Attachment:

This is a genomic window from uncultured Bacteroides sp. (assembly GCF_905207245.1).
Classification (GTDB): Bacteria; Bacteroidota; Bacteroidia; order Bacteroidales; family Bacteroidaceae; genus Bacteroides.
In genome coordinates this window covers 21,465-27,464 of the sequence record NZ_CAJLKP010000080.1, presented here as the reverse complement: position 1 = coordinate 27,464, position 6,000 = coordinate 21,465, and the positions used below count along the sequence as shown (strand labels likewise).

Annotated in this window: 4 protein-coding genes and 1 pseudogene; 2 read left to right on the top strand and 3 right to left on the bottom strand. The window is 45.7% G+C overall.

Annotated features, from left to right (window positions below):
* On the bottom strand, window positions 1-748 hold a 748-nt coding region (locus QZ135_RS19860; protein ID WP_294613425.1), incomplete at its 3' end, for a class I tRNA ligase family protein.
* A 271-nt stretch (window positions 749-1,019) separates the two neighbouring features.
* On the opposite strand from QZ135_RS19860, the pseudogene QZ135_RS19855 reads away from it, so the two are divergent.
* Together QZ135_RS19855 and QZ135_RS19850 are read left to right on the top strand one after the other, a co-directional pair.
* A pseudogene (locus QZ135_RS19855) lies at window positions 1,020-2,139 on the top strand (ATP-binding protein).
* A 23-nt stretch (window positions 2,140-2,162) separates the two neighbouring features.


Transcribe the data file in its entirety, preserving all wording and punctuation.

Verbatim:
This is a genomic window from uncultured Bacteroides sp. (assembly GCF_905207245.1).
Classification (GTDB): Bacteria; Bacteroidota; Bacteroidia; order Bacteroidales; family Bacteroidaceae; genus Bacteroides.
In genome coordinates this window covers 21,465-27,464 of the sequence record NZ_CAJLKP010000080.1, presented here as the reverse complement: position 1 = coordinate 27,464, position 6,000 = coordinate 21,465, and the positions used below count along the sequence as shown (strand labels likewise).

Annotated in this window: 4 protein-coding genes and 1 pseudogene; 2 read left to right on the top strand and 3 right to left on the bottom strand. The window is 45.7% G+C overall.

Annotated features, from left to right (window positions below):
* On the bottom strand, window positions 1-748 hold a 748-nt coding region (locus QZ135_RS19860; protein ID WP_294613425.1), incomplete at its 3' end, for a class I tRNA ligase family protein.
* A 271-nt stretch (window positions 749-1,019) separates the two neighbouring features.
* On the opposite strand from QZ135_RS19860, the pseudogene QZ135_RS19855 reads away from it, so the two are divergent.
* Together QZ135_RS19855 and QZ135_RS19850 are read left to right on the top strand one after the other, a co-directional pair.
* A pseudogene (locus QZ135_RS19855) lies at window positions 1,020-2,139 on the top strand (ATP-binding protein).
* A 23-nt stretch (window positions 2,140-2,162) separates the two neighbouring features.